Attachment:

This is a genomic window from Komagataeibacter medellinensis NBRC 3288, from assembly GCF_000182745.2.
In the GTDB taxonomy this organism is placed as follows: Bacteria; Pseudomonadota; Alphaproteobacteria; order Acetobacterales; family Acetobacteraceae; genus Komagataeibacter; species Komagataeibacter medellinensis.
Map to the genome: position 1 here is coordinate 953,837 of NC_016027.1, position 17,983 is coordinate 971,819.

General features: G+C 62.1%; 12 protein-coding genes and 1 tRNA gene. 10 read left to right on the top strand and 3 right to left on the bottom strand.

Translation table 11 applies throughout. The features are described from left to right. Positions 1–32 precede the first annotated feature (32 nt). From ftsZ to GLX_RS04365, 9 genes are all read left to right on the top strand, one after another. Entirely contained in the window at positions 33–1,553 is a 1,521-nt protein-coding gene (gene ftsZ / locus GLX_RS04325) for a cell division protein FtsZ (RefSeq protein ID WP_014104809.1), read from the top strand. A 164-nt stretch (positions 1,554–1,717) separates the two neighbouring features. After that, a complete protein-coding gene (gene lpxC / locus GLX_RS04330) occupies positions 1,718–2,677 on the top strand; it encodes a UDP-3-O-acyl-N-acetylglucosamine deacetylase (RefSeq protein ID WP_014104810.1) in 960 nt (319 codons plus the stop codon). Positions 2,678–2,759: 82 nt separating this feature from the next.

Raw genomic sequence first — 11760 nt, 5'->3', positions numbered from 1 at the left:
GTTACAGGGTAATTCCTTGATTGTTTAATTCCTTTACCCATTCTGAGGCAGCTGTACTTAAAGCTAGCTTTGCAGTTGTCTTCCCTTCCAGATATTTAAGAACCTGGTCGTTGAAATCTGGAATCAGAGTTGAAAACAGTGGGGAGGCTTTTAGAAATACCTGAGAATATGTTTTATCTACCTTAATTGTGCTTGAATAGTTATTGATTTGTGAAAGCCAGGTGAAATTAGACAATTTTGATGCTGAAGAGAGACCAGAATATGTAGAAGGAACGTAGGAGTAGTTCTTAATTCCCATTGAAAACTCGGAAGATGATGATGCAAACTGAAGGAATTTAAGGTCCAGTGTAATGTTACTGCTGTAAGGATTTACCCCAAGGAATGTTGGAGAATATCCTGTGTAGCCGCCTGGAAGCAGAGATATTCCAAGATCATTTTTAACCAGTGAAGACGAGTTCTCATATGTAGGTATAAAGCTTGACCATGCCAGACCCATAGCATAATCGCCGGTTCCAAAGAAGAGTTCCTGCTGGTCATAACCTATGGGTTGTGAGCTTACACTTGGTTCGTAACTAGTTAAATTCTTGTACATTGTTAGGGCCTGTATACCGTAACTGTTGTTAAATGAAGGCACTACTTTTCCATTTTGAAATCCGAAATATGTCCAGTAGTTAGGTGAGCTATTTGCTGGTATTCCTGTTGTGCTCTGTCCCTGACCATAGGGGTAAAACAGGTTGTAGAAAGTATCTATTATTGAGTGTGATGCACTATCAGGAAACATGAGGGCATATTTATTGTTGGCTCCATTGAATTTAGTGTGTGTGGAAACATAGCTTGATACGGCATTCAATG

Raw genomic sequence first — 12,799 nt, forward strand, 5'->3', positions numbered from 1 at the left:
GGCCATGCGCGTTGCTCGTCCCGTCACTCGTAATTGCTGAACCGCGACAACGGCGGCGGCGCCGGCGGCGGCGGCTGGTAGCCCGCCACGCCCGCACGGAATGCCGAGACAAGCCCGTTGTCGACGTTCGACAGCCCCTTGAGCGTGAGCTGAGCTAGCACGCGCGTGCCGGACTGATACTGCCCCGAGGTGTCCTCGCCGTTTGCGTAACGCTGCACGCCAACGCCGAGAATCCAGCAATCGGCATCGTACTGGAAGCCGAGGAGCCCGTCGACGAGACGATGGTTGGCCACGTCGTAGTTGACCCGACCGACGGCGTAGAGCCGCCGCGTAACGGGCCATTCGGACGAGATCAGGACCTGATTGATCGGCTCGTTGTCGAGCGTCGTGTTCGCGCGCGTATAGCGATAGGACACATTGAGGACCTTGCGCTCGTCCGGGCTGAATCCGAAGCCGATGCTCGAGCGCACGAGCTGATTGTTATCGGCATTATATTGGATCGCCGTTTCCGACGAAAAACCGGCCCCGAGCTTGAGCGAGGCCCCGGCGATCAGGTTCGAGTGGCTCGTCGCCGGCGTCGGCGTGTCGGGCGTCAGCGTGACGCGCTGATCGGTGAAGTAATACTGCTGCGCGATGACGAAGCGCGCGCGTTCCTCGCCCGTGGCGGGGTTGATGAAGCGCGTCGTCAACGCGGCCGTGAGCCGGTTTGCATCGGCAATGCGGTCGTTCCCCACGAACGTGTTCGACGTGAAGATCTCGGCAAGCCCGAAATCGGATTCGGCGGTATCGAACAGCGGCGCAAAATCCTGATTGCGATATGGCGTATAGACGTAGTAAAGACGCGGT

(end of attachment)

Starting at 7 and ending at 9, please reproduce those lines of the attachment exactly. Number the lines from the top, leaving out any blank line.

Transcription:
GTTACAGGGTAATTCCTTGATTGTTTAATTCCTTTACCCATTCTGAGGCAGCTGTACTTAAAGCTAGCTTTGCAGTTGTCTTCCCTTCCAGATATTTAAGAACCTGGTCGTTGAAATCTGGAATCAGAGTTGAAAACAGTGGGGAGGCTTTTAGAAATACCTGAGAATATGTTTTATCTACCTTAATTGTGCTTGAATAGTTATTGATTTGTGAAAGCCAGGTGAAATTAGACAATTTTGATGCTGAAGAGAGACCAGAATATGTAGAAGGAACGTAGGAGTAGTTCTTAATTCCCATTGAAAACTCGGAAGATGATGATGCAAACTGAAGGAATTTAAGGTCCAGTGTAATGTTACTGCTGTAAGGATTTACCCCAAGGAATGTTGGAGAATATCCTGTGTAGCCGCCTGGAAGCAGAGATATTCCAAGATCATTTTTAACCAGTGAAGACGAGTTCTCATATGTAGGTATAAAGCTTGACCATGCCAGACCCATAGCATAATCGCCGGTTCCAAAGAAGAGTTCCTGCTGGTCATAACCTATGGGTTGTGAGCTTACACTTGGTTCGTAACTAGTTAAATTCTTGTACATTGTTAGGGCCTGTATACCGTAACTGTTGTTAAATGAAGGCACTACTTTTCCATTTTGAAATCCGAAATATGTCCAGTAGTTAGGTGAGCTATTTGCTGGTATTCCTGTTGTGCTCTGTCCCTGACCATAGGGGTAAAACAGGTTGTAGAAAGTATCTATTATTGAGTGTGATGCACTATCAGGAAACATGAGGGCATATTTATTGTTGGCTCCATTGAATTTAGTGTGTGTGGAAACATAGCTTGATACGGCATTCAATG

Raw genomic sequence first — 12,799 nt, forward strand, 5'->3', positions numbered from 1 at the left:
GGCCATGCGCGTTGCTCGTCCCGTCACTCGTAATTGCTGAACCGCGACAACGGCGGCGGCGCCGGCGGCGGCGGCTGGTAGCCCGCCACGCCCGCACGGAATGCCGAGACAAGCCCGTTGTCGACGTTCGACAGCCCCTTGAGCGTGAGCTGAGCTAGCACGCGCGTGCCGGACTGATACTGCCCCGAGGTGTCCTCGCCGTTTGCGTAACGCTGCACGCCAACGCCGAGAATCCAGCAATCGGCATCGTACTGGAAGCCGAGGAGCCCGTCGACGAGACGATGGTTGGCCACGTCGTAGTTGACCCGACCGACGGCGTAGAGCCGCCGCGTAACGGGCCATTCGGACGAGATCAGGACCTGATTGATCGGCTCGTTGTCGAGCGTCGTGTTCGCGCGCGTATAGCGATAGGACACATTGAGGACCTTGCGCTCGTCCGGGCTGAATCCGAAGCCGATGCTCGAGCGCACGAGCTGATTGTTATCGGCATTATATTGGATCGCCGTTTCCGACGAAAAACCGGCCCCGAGCTTGAGCGAGGCCCCGGCGATCAGGTTCGAGTGGCTCGTCGCCGGCGTCGGCGTGTCGGGCGTCAGCGTGACGCGCTGATCGGTGAAGTAATACTGCTGCGCGATGACGAAGCGCGCGCGTTCCTCGCCCGTGGCGGGGTTGATGAAGCGCGTCGTCAACGCGGCCGTGAGCCGGTTTGCATCGGCAATGCGGTCGTTCCCCACGAACGTGTTCGACGTGAAGATCTCGGCAAGCCCGAAATCGGATTCGGCGGTATCGAACAGCGGCGCAAAATCCTGATTGCGATATGGCGTATAGACGTAGTAAAGACGCGGT